“Oh, you can just set it there,
gestured to the floor beside her.
“That all of it?”
Anna only nodded, feeling very awkward in Drew’s presence without Jeff around.
It wasn’t as if they were friends or anything.
funny how seven years boils down to a box of junk.”
“Yep, it’s a real knee slapper.”
She hoped he didn’t notice the sound of unshed tears in her voice as she crossed her arms over her chest.
“So what’s next on the agenda, you little heartbreaker, you?”
His tone was teasing, but that didn’t make the comment any less hurtful.
Anna stared at him for a moment before speaking, unable to hold back.
“Look, Drew, I know you think I’m a bitch.
But you don’t know what happened.
So I’d appreciate it if you’d cut me just a little bit of slack.
It’s not like I
to hurt him.”
, she swore silently as a tear slipped down her cheek.
Crying in front of Drew Whitman.
That was a brilliant idea.
“Just forget it,
shook her head, suddenly very anxious to get away from him.
“Can you just make sure he gets that?
I think we can both be happy that, after this, we’ll never have to see each other again.”
“Hey, Anna, I didn’t—”
But she would have none of it.
She held up her hand and shook her head.
“Don’t worry about it, Drew.
I’m sure you didn’t mean anything by it.”
He stepped toward her, as if he might reach out to her, but she couldn’t do it.
She stepped back toward the door, a hand resting on the knob.
She’d already made an ass of herself by crying in front of him.
She wasn’t about to let him see her break down completely.
Which was exactly what would happen if she let him comfort her.
Because when Jeff’s best friend was trying to make her feel better for breaking up with Jeff…well, that’s when she would know she was in bad shape.
She asked before she stepped through the door.
“Just tell him I’m sorry.”
“He knows, Anna.”
And as she nodded her head, she could feel the sobs building up inside her.
She managed a sad smile before she ducked through the door and dashed down the stairs, rushing back to her car and shoving the keys in the ignition.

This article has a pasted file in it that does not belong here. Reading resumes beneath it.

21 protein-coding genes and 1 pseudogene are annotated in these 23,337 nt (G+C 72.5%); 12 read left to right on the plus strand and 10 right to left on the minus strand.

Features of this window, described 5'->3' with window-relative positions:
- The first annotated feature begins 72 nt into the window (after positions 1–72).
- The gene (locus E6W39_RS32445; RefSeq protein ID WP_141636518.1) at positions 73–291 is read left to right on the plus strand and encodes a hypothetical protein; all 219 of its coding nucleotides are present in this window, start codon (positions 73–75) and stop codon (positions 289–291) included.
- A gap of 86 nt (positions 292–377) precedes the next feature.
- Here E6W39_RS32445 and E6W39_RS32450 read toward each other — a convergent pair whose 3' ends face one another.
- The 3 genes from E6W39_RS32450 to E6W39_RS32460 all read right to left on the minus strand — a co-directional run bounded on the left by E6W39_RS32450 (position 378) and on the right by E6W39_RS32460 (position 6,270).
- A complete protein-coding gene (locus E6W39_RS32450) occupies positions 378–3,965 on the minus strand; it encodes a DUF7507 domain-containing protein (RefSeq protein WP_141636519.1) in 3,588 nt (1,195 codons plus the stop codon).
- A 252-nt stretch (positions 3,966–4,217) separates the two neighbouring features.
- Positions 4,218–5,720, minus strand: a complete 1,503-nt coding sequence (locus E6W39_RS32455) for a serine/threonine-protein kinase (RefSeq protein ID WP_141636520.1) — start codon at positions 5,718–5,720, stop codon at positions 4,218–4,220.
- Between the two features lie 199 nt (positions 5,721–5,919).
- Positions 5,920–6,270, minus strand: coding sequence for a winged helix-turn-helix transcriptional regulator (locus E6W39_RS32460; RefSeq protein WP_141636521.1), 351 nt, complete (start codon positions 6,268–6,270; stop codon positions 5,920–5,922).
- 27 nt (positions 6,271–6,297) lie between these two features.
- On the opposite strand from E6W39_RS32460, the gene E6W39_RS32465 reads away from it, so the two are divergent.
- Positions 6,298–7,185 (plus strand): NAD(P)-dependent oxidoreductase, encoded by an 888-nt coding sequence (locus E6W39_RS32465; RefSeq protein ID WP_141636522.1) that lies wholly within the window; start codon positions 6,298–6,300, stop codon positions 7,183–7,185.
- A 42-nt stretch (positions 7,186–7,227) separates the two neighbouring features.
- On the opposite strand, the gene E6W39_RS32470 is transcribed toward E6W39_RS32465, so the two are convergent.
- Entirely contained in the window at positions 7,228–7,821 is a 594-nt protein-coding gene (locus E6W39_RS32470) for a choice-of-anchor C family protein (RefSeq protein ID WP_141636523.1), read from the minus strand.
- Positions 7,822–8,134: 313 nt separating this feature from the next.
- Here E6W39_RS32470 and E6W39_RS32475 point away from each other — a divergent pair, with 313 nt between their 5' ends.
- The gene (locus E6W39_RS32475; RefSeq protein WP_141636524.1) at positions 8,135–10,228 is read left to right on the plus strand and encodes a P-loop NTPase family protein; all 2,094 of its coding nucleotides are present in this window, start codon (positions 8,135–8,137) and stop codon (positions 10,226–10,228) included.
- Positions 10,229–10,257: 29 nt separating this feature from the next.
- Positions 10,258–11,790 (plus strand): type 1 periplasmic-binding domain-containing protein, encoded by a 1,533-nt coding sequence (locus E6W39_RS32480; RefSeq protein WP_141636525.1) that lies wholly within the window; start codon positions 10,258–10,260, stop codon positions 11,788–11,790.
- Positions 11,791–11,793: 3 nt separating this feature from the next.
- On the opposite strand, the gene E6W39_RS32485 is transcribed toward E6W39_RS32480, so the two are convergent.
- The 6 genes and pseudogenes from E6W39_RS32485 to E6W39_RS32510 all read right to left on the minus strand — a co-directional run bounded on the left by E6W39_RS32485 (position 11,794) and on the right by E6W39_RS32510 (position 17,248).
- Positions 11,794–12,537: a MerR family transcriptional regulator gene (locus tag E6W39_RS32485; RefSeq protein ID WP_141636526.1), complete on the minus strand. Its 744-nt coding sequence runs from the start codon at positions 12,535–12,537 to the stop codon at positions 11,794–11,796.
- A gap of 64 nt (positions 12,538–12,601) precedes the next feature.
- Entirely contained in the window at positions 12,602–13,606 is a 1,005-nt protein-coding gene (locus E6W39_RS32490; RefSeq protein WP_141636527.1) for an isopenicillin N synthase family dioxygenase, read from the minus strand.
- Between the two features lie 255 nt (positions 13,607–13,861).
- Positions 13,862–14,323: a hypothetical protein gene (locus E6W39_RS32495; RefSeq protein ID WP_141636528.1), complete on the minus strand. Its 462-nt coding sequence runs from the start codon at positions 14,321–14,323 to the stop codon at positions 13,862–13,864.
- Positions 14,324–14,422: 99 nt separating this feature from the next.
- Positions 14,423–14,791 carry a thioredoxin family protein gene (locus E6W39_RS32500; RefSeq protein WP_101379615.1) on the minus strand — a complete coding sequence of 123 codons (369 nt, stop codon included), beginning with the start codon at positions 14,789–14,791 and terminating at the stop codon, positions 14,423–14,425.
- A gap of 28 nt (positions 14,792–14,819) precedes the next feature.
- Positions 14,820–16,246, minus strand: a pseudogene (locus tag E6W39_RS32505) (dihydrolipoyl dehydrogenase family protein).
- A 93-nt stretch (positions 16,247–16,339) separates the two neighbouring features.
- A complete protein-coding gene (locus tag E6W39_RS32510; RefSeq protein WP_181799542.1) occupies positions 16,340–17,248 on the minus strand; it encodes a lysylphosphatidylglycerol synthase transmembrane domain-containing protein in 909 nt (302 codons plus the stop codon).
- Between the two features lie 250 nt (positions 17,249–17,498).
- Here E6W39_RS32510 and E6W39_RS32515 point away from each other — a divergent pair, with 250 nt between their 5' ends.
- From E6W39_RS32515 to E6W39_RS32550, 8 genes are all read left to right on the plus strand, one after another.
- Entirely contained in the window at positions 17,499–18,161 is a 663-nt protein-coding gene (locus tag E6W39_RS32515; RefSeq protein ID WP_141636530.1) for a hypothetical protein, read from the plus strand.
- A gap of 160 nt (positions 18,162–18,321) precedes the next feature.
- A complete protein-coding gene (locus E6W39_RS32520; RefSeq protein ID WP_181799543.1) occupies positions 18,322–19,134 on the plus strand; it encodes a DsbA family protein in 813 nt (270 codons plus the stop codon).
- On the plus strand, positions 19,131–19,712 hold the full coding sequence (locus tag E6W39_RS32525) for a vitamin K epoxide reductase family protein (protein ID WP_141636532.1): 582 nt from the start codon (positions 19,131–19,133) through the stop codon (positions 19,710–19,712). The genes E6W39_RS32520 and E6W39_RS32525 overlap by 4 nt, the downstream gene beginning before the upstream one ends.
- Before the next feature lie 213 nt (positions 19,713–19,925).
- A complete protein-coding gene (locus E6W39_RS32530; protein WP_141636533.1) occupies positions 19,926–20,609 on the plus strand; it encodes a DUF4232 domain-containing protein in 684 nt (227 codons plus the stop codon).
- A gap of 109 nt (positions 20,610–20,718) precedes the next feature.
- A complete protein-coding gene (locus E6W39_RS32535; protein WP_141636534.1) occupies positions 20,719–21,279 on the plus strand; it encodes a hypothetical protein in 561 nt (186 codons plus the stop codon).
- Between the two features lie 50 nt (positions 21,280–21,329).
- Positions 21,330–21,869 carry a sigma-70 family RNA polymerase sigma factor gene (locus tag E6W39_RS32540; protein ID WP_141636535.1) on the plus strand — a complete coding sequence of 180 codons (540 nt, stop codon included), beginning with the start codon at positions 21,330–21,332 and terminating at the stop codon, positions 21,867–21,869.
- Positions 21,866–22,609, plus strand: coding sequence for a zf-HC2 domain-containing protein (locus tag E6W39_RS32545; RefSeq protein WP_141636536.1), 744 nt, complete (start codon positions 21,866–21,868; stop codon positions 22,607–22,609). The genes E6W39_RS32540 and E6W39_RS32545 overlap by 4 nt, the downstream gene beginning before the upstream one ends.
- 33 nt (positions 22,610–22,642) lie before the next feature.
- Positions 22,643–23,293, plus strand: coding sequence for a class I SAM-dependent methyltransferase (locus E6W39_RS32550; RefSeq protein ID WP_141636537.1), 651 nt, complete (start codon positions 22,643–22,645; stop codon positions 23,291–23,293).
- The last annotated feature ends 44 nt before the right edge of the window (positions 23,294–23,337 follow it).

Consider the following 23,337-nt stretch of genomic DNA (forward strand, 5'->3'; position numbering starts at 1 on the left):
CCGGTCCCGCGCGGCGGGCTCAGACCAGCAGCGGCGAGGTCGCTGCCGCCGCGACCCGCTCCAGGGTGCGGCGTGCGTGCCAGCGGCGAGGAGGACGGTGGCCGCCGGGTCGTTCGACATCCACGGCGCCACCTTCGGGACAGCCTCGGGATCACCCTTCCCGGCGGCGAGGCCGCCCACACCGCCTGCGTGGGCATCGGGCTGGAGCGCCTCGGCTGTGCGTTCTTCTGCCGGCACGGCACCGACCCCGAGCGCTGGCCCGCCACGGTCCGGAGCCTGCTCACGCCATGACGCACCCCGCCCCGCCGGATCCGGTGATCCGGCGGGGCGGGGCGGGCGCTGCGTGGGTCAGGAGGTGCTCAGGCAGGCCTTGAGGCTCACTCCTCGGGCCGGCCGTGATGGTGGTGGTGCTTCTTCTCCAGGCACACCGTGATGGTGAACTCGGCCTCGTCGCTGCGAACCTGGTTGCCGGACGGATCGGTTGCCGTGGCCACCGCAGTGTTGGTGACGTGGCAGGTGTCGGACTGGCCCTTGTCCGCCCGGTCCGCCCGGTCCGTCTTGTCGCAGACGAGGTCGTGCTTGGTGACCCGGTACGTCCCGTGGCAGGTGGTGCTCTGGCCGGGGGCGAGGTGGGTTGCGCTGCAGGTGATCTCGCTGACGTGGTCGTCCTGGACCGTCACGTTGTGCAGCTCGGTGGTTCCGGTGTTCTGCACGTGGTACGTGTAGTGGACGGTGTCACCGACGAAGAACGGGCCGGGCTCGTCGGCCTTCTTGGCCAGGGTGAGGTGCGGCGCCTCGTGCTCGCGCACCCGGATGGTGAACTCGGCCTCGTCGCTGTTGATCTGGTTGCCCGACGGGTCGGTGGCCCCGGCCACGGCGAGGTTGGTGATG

A slow, sad song played on the radio.
A song of goodbye.
And Anna let it all wash over her, a few quiet sobs and a dozen tears.
It was time to let go.
Drew was an ass.
Usually he wasn’t so ready and willing to admit this fact, even just to himself.
But tonight, he’d outdone himself.
Yep, tonight, he’d really pulled out all the stops.
Okay, that wasn’t entirely accurate.
He hadn’t even said that much to Anna.
But apparently, it hadn’t taken much.
He thought about the tears in her eyes.
Once before, many years ago, it seemed, he had been drawn to her because of those tears.
Tonight had been no different.
The moment he realized what was happening, he immediately had the urge to impose a bit of punishment upon the person who had caused her any pain.
But seeing as how he couldn’t really kick his own ass, Drew had decided to settle for a nice scotch and some self-loathing before bed.
When that didn’t work, he pulled out his phone and called the only person he thought might be able to make him feel a little bit better.
“Hey, man, what’s going on?”
“Your girlfriend stopped by tonight.”
Might as well dive right in.
Drew imagined Jeff pinching the bridge of his nose.
“The one and only.”
Drew took another sip from his glass.
“She dropped your stuff off.